The blogosphere seems to be chock full of Chrome news and benchmarks. My inner nerd likes benchmarks so I took note and tried to find a good comparison between the browsers. To much disappointment, I couldn’t find a single one that actually included all the upcoming interesting browsers, namely Chrome’s V8 and IE 8, Webkit’s new Squirrelfish and Mozilla’s Tracemonkey.
So I made my own chart. Overall speeds of the browsers are (time in ms, smaller is better):
What can we see here? IE 8 is going to be a massive speed boost to the benchmark, but only because they’ve fixed whatever caused the abysmally bad String score (as seen below), meaning I doubt real world applications will actually see any improvement. Opera is fine but not the cream of the crop. Current versions of Firefox, Opera and Safari are good already, but the new versions will improve the performance very significantly.
Interestingly, Chrome doesn’t actually perform that well on the benchmark. I think my machine is having some odd Beta issue that’s causing it to perform badly, given my Webkit score is better than on benchmarks that giv much better score to Chrome. However, even if I took the best score I’ve seen for Chrome online, it’s not better than Webkit or Firefox’s upcoming releases.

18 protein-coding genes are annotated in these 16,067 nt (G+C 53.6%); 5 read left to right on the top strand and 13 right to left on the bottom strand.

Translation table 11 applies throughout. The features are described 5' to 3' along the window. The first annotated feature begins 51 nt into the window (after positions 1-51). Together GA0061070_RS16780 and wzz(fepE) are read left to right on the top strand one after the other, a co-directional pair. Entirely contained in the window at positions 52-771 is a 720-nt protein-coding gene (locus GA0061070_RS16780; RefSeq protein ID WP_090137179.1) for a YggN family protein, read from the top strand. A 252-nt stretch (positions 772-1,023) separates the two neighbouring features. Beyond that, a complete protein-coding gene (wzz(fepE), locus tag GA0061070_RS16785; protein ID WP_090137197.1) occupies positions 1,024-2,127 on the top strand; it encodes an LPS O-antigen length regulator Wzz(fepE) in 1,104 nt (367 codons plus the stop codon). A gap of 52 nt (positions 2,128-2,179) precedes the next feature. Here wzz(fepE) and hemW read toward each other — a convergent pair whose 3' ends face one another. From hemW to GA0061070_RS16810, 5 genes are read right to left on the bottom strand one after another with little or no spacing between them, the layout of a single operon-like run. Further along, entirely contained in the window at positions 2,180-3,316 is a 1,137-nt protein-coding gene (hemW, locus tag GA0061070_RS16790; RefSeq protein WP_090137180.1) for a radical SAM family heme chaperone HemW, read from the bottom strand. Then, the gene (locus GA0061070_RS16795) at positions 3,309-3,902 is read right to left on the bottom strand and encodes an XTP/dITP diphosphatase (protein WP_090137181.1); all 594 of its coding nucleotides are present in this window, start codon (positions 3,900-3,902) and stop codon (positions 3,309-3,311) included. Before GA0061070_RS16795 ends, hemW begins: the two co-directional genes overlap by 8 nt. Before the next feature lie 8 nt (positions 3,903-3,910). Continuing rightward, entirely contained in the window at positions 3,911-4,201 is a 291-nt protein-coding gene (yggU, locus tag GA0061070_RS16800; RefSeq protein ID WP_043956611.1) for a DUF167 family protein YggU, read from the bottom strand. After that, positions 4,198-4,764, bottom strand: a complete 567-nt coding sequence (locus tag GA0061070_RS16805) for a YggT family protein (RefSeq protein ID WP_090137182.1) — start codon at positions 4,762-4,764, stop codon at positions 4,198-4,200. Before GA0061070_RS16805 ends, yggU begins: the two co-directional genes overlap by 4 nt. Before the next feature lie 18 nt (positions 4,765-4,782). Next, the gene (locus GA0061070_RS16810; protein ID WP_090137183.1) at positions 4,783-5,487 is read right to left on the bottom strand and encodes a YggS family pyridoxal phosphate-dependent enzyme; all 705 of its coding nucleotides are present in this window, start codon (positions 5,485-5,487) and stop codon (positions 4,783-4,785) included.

Detailed graph below. Please note the following uses logarithmic scale. Again, smaller is better.
What does this mean? What’s at least clear is, the claims of having implemented ground-breaking new performance-shattering engines that Firefox, Chrome and Webkit teams have put out are true, but also marketing drivel given the engines are actually running at similar speeds. Microsoft is losing the browser game which hopefully will make them releases a high quality browser one day, but I’m not holding my breath that’ll happen very soon.
And yes, Chrome user interface is nice. When the Mac version comes out, I’ll consider switching right away. Using Webkit nightly as the main browser is like so last night anyway.